Posted by: ericgrimsrud | June 12, 2013

New York Mayor plans for the protection of his city

I often wonder – when will the “rubber hit the road” with respect to massive impacts of climate change on our cities and infrastructure.  Few elected politicians “get it” and most of them prefer to either ignore the problem or make lame comments such as “we don’t know enough yet” (in spite of the fact that 97% of professional climate scientists say that we do know more than enough).  The Mayor the New York City provides an exception to that rule.  He does get it and is talking seriously about what his low elevation city must do to protect itself from rising sea levels and storms of increasing intensity.  “I strongly believe we have to prepare for what scientists say is a likely scenario,” Bloomberg said at a press briefing at the Brooklyn Navy Yard just before he laid out his 17-billion dollar project.  Wow! – finally a high level politician who really does “get it”.

Dana Milbank of the Washington Post provided the excellent summary included below of Mayor Bloomberg’s recent statements.  He paints a realistic and sobering perspective on this massive endeavor.  While reading it, consider also that the mayor’s proposed project would protect just one city.  Similar efforts would be required for all other cities of low elevation that want to protect its citizens from the ravages of rising sea levels and increasing storm intensities.  Given the magnitude of these undertakings, it does appear that the “rubber” is about to hit the road in some of our nation’s major urban areas.  Note also that these expensive, but essential measures would do nothing for the non-urban areas of low elevation that would be similarly impacted.

“Bloomberg’s race to protect NYC from climate change

By Dana Milbank, Published: June 11

The Mall has monuments to heroism, freedom and sacrifice. Pretty soon it will also have a monument to failure.

Drive on 17th Street NW, just south of Constitution Avenue, and you’ll see concrete footings, a mound of dirt and jersey barriers — all part of an oft-delayed project to build a floodwall to protect downtown Washington from a rising Potomac River.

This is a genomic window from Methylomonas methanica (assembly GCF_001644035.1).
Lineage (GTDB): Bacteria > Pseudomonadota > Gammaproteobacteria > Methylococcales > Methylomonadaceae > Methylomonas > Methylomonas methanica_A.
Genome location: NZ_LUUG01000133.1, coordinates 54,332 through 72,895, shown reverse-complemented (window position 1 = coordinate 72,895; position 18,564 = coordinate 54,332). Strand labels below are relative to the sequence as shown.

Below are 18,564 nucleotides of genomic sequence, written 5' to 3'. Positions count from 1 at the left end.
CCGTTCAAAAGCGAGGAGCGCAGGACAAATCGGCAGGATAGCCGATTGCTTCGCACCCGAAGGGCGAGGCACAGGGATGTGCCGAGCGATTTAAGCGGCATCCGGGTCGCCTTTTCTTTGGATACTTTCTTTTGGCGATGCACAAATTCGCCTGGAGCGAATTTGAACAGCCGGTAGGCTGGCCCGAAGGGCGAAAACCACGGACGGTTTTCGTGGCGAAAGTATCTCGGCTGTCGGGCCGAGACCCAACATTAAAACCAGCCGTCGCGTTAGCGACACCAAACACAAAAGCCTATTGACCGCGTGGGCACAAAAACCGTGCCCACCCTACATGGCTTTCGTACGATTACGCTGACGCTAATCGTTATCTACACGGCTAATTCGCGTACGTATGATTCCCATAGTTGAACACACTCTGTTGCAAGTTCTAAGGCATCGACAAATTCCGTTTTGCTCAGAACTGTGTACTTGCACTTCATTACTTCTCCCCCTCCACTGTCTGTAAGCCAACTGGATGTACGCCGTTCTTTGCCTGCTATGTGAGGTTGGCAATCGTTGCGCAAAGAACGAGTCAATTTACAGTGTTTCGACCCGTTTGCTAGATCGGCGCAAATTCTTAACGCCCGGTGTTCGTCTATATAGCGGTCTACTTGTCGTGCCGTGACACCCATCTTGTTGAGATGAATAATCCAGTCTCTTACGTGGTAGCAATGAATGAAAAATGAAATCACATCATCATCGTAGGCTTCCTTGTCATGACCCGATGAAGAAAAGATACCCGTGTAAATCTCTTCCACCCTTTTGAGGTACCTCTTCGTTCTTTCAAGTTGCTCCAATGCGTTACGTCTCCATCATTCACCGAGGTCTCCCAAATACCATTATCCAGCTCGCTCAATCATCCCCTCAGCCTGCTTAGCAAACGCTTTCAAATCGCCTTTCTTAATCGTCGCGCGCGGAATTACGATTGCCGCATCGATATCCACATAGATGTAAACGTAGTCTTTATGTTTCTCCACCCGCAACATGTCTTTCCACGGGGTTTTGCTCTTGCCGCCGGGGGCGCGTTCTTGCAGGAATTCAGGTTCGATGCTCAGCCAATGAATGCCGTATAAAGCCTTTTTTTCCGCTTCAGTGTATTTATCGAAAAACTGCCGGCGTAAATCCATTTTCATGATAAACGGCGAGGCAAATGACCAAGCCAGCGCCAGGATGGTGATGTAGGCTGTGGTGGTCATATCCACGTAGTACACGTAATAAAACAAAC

The flood wall, and similar initiatives elsewhere, amount to tacit acknowledgments that the fight against climate change, the cause celebre of the environmental movement for more than a decade, has failed in its primary purpose. In the race to prevent disaster, it’s already too late.

Among climate-change activists, the realization is spreading that the combination of political inaction on greenhouse gases, plentiful new petroleum supplies and accelerating changes in weather patterns means there is no escaping more life-altering floods, droughts and fires. Although ongoing efforts to reduce carbon emissions could mitigate even worse catastrophe, momentum has shifted in part to preparing for the inevitable consequences of a warmer planet.

Perhaps the most vivid example of this came Tuesday afternoon, when New York Mayor Michael Bloomberg rolled out his $19.5 billion plan to “prepare for the impacts of a changing climate,” with proposals ranging from coastal levees to the protection of hospitals. Last year, Bloomberg cited climate change as his main reason for endorsing President Obama’s reelection, praising Obama’s “major steps to reduce our carbon consumption.” But speaking Tuesday from a Brooklyn greenhouse damaged last fall by Hurricane Sandy, Bloomberg addressed the inevitability that rising temperatures and sea levels would bring even worse.